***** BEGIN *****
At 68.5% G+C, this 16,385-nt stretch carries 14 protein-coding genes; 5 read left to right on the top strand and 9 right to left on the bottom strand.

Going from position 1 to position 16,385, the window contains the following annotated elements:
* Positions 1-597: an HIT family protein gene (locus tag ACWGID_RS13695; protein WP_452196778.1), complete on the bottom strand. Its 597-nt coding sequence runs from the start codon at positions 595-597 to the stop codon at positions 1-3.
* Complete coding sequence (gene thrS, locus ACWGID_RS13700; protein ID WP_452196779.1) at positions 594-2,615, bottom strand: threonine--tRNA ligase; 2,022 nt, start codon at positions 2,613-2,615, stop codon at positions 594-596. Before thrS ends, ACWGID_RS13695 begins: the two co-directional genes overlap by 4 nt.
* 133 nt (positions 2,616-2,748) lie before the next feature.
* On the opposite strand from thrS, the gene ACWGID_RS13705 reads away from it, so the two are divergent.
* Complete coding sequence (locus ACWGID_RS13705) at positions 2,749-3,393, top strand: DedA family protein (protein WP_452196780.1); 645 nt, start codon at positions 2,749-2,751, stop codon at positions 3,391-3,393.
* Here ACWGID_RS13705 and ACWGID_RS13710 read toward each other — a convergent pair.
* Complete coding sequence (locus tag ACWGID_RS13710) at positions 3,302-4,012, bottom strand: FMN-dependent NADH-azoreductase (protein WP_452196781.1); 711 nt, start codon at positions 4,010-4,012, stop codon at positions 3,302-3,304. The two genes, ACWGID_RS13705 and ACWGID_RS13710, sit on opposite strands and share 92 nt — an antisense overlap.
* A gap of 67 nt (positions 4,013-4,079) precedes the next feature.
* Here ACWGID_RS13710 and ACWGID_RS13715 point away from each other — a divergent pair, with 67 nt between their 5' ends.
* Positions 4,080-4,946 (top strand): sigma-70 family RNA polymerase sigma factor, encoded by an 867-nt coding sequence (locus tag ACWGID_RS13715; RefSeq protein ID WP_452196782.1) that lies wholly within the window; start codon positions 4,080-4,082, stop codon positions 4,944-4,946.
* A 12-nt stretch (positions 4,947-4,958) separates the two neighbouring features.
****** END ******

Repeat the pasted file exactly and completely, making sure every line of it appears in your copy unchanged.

At 68.5% G+C, this 16,385-nt stretch carries 14 protein-coding genes; 5 read left to right on the top strand and 9 right to left on the bottom strand.

Going from position 1 to position 16,385, the window contains the following annotated elements:
* Positions 1-597: an HIT family protein gene (locus tag ACWGID_RS13695; protein WP_452196778.1), complete on the bottom strand. Its 597-nt coding sequence runs from the start codon at positions 595-597 to the stop codon at positions 1-3.
* Complete coding sequence (gene thrS, locus ACWGID_RS13700; protein ID WP_452196779.1) at positions 594-2,615, bottom strand: threonine--tRNA ligase; 2,022 nt, start codon at positions 2,613-2,615, stop codon at positions 594-596. Before thrS ends, ACWGID_RS13695 begins: the two co-directional genes overlap by 4 nt.
* 133 nt (positions 2,616-2,748) lie before the next feature.
* On the opposite strand from thrS, the gene ACWGID_RS13705 reads away from it, so the two are divergent.
* Complete coding sequence (locus ACWGID_RS13705) at positions 2,749-3,393, top strand: DedA family protein (protein WP_452196780.1); 645 nt, start codon at positions 2,749-2,751, stop codon at positions 3,391-3,393.
* Here ACWGID_RS13705 and ACWGID_RS13710 read toward each other — a convergent pair.
* Complete coding sequence (locus tag ACWGID_RS13710) at positions 3,302-4,012, bottom strand: FMN-dependent NADH-azoreductase (protein WP_452196781.1); 711 nt, start codon at positions 4,010-4,012, stop codon at positions 3,302-3,304. The two genes, ACWGID_RS13705 and ACWGID_RS13710, sit on opposite strands and share 92 nt — an antisense overlap.
* A gap of 67 nt (positions 4,013-4,079) precedes the next feature.
* Here ACWGID_RS13710 and ACWGID_RS13715 point away from each other — a divergent pair, with 67 nt between their 5' ends.
* Positions 4,080-4,946 (top strand): sigma-70 family RNA polymerase sigma factor, encoded by an 867-nt coding sequence (locus tag ACWGID_RS13715; RefSeq protein ID WP_452196782.1) that lies wholly within the window; start codon positions 4,080-4,082, stop codon positions 4,944-4,946.
* A 12-nt stretch (positions 4,947-4,958) separates the two neighbouring features.